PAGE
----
A deliberate incident the happens expectantly and intentionally, typically resulting in damage or injury.
An event that happens on purpose with apparent or deliberate cause.
A few years into my over the road truck driving career, one of my North Star buddies was hit by a train. Well, he wasn’t hit, his truck was hit by the train. He was in the truck, which was hit by the train, and fortunately for him, he was not hurt. The truck however, was not so lucky.
Like any other time a group of drivers sit around a table at one of our favorite truck stop diners discussing the accident, everyone did their best to assure this driver that it was not his fault. Never mind that he did not heed the warning to stop before crossing the tracks, it was not his fault. He may be stuck driving a company truck, not even making minimum wage for several weeks while they pound his truck back together, but it was not his fault.
The reason I bring this event up is because out of the conversation came this statement; “That is why they call it an accident. If you did it on purpose, it would have been a purpose-dent.”
That has stuck with me ever since.
Back then, they were called accidents. Now, at least here in Minnesota, they are called crashes. Accident implies that no one is at fault. Something that the Army taught me a long time ago. A crash starts with the assumption that someone screwed up.
In aviation, they call it an unfortunate chain of events. Very few aircraft accidents are the result of any single event. A re-fueler has an all-night argument with his wife and reports to work tired. Because of his fatigue, he misreads the gallons required for the flight on the fuel manifest. Through complacency and possibly fatigue, the pilot fails to notice the refueling shortfall. Two thirds of the way through the flight, poof, and the aircraft runs out of fuel and crashes.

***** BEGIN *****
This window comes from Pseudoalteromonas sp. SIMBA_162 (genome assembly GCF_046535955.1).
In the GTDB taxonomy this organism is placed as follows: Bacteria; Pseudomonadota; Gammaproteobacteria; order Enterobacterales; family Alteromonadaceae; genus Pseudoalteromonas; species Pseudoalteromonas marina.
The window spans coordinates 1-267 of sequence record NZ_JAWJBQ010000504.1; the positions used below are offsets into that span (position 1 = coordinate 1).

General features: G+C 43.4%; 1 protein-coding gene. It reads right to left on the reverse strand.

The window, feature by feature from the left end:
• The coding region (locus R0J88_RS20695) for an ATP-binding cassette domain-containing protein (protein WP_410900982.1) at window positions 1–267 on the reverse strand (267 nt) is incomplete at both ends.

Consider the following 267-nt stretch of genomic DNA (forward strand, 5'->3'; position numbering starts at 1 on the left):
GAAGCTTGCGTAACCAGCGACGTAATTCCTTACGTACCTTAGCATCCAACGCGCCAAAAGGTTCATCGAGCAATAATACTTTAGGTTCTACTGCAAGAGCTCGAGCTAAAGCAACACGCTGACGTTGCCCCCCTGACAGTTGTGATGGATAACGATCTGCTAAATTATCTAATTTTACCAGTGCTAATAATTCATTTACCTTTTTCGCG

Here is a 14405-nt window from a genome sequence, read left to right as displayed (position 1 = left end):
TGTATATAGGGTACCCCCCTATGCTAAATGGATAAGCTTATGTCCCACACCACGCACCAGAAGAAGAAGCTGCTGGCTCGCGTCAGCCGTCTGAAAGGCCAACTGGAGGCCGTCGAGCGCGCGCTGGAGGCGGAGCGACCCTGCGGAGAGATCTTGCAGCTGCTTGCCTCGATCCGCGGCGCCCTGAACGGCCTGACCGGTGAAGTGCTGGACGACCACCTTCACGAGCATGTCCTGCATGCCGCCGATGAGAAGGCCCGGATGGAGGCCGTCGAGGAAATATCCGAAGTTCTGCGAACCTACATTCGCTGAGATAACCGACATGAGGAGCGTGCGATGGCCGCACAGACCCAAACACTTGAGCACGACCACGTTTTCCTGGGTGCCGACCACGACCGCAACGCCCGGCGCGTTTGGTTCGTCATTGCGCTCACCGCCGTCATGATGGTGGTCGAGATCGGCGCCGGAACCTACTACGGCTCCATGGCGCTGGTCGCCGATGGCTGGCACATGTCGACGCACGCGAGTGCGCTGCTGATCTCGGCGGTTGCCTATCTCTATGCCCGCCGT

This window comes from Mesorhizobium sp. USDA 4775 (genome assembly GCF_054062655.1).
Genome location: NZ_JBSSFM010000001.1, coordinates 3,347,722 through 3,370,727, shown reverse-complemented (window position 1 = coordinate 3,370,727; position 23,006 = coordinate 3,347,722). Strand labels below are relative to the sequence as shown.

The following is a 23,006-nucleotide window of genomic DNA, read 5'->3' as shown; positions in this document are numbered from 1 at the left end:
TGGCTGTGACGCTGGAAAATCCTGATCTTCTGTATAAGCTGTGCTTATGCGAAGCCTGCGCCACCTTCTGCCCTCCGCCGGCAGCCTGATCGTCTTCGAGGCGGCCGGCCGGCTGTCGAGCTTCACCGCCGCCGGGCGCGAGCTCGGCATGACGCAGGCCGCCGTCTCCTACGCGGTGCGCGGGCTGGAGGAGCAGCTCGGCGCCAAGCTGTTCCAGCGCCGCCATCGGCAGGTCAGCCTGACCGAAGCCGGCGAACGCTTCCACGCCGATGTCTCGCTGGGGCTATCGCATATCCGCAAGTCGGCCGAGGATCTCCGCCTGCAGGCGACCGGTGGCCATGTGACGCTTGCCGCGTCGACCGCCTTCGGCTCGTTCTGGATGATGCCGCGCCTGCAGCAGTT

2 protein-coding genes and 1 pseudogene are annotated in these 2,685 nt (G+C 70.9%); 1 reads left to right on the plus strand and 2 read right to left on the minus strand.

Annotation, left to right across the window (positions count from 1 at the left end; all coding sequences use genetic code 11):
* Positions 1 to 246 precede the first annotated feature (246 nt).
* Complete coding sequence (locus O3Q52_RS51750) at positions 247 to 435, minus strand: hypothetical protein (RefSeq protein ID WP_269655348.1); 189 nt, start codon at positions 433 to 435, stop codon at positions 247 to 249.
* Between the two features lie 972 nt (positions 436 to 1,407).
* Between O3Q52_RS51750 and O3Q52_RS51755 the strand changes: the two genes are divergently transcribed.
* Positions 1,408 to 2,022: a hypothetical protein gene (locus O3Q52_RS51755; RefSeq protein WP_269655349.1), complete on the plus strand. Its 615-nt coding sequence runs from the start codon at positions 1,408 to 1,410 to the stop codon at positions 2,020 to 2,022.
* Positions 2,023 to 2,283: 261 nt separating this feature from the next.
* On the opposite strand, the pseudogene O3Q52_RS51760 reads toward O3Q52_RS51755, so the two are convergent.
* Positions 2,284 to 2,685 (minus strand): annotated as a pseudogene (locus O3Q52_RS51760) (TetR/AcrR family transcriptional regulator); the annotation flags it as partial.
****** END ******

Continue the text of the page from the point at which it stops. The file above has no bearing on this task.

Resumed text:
My scenario is fictional, but it has happened. More than once, and just recently to a soccer team. The chain of events may not fit, but it was not a single incident that lead to the untimely passing of an entire soccer team.
Back to car crashes formerly known as accidents. Some of you may still think of them as accidents, and may believe that there are crashes that are the fault of no one, but you’re wrong.
During my nineteen year trucking career I was involved in three crashes that involved another motor vehicle. One of them was a backing accident, and totally my fault. Mostly the result of inexperience. I could blame the female driver who parked right up under my trailer bumper and made it impossible to see her. The sun was at just such an angle, there were no usable shadows. I had my trepidations, but I put it in reverse, and gently pushed the hood of her car almost into her windshield.
My fault. The instant I put that truck into reverse in the middle of a busy intersection in New Jersey, I was responsible for anything that happened. Hard to call it a crash since there really was no impact. That poor mother, with her infant child in the back seat, experienced the horror of watching the hood of her Honda Civic crumpled up like a piece of recycled paper. I was oh so gentle.
But by today’s standards, it was a crash.